Moderate Republican senators from Medicaid expansion states are dropping their opposition to ending the Affordable Care Act's enhanced federal funding for expansion as they embrace the idea of winding down that funding over several years.
Sens. Dean Heller (R-Nev.), Shelley Moore Capito (R-W.Va.), and Rob Portman (R-Ohio) all previously said they wanted to preserve expansion funding, and all indicated last week that they could go along with killing the extra funding if the cutoff was delayed. The three reportedly are pushing to start phasing out expansion funding in 2027, seven years later than House's proposed 2020 start date in the American Health Care Act.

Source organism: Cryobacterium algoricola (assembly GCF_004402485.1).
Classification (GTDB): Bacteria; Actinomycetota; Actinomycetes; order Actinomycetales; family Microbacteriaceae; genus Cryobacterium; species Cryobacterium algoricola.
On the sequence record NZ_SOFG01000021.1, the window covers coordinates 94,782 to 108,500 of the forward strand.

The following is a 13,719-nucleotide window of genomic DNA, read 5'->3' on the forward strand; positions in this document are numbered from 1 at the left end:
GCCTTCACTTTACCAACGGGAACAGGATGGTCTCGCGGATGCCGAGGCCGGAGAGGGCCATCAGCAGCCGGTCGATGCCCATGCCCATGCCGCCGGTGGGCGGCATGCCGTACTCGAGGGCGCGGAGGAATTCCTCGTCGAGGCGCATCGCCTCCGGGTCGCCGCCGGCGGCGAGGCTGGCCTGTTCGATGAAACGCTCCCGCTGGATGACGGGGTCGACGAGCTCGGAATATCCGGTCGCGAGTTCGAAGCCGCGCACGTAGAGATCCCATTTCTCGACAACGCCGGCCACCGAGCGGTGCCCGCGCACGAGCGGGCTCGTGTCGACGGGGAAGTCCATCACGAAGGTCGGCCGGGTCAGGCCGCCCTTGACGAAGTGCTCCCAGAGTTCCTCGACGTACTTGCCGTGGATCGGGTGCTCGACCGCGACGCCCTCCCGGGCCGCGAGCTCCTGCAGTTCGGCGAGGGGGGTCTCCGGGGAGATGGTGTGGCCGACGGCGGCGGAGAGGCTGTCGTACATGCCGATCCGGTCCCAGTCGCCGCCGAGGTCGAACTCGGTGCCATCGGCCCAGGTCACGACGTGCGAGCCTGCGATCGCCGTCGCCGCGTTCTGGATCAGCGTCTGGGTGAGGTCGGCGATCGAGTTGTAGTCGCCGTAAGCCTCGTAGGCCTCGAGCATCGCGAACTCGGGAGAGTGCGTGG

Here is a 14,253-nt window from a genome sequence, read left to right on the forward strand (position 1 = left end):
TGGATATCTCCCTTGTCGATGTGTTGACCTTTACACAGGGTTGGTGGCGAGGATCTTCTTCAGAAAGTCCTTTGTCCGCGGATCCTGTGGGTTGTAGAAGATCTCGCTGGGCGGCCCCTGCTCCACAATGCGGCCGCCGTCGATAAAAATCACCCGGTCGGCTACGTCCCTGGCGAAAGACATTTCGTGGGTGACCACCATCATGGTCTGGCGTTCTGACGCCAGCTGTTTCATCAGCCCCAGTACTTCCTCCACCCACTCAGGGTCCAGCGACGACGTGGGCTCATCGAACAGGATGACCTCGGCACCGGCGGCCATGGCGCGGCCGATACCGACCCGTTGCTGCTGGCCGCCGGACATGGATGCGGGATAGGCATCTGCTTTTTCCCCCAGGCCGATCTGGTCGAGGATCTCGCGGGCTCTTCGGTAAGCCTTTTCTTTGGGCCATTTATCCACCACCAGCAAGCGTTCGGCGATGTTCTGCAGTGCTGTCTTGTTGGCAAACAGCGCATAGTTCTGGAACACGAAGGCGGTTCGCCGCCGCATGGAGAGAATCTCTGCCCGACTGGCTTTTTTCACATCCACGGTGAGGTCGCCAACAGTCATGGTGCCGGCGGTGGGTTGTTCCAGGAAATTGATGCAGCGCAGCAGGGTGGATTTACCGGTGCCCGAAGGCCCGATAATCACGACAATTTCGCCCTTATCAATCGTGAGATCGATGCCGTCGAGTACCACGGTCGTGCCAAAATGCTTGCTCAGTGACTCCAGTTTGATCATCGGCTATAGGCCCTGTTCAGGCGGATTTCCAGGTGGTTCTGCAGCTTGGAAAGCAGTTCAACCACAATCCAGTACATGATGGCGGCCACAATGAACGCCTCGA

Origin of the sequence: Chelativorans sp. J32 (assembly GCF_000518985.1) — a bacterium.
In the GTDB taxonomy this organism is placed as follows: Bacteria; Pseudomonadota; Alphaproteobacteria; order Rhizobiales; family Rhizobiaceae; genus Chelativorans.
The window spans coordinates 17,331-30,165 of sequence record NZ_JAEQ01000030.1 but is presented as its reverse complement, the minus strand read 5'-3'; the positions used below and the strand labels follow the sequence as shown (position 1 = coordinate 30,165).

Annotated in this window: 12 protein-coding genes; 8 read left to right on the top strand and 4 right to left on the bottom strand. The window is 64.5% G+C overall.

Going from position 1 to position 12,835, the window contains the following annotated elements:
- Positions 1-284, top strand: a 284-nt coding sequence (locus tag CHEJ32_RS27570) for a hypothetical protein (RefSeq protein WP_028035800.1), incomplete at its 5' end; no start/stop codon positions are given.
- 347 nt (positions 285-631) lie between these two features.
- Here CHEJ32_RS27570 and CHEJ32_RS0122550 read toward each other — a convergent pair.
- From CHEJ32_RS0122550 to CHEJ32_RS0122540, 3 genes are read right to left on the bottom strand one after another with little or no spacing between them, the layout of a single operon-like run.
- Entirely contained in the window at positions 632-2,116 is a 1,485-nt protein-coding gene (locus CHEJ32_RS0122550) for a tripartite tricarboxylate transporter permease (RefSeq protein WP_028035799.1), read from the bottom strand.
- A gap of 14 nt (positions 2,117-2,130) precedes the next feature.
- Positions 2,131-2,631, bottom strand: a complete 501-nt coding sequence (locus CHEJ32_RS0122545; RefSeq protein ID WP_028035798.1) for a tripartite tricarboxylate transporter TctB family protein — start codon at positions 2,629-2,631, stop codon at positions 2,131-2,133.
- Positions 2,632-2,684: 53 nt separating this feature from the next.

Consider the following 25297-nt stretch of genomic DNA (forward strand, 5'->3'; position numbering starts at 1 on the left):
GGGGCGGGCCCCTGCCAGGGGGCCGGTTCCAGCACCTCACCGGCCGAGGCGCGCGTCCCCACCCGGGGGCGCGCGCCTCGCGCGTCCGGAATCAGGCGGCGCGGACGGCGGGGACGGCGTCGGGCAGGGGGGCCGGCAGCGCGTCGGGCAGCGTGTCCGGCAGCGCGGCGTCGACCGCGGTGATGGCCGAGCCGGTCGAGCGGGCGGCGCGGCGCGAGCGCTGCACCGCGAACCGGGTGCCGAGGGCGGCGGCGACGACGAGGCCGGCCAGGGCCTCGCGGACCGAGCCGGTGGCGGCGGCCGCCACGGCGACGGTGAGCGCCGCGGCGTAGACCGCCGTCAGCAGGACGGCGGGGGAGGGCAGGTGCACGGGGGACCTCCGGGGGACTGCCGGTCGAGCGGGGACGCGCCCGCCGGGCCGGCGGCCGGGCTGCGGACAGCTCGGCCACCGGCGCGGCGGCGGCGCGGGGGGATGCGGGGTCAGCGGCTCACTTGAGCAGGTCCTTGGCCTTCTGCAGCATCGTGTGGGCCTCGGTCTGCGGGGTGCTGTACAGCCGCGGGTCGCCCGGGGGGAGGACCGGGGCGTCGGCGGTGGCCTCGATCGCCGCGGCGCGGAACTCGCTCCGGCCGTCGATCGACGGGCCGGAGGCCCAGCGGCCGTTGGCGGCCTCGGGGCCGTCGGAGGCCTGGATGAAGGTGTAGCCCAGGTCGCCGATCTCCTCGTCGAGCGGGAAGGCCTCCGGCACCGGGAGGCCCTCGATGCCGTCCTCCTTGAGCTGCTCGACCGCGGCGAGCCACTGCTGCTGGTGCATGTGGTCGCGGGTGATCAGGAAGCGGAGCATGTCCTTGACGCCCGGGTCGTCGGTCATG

But extending the ACA's expansion funding could create major budget headaches for Senate GOP leaders when the Congressional Budget Office scores its financial impact. Senate reconciliation rules require the bill to produce the same savings as the House bill—$119 billion over 10 years.
"A delayed phaseout of the enhanced (federal contribution) is marginally less harmful than what is currently included in the" AHCA, said Greg Vigdor, CEO of the Arizona Hospital and Healthcare Association, whose state expanded Medicaid. "However, phasing it out whether in 2020 or 2027 will create big problems for Arizona's patients, healthcare system and local economies."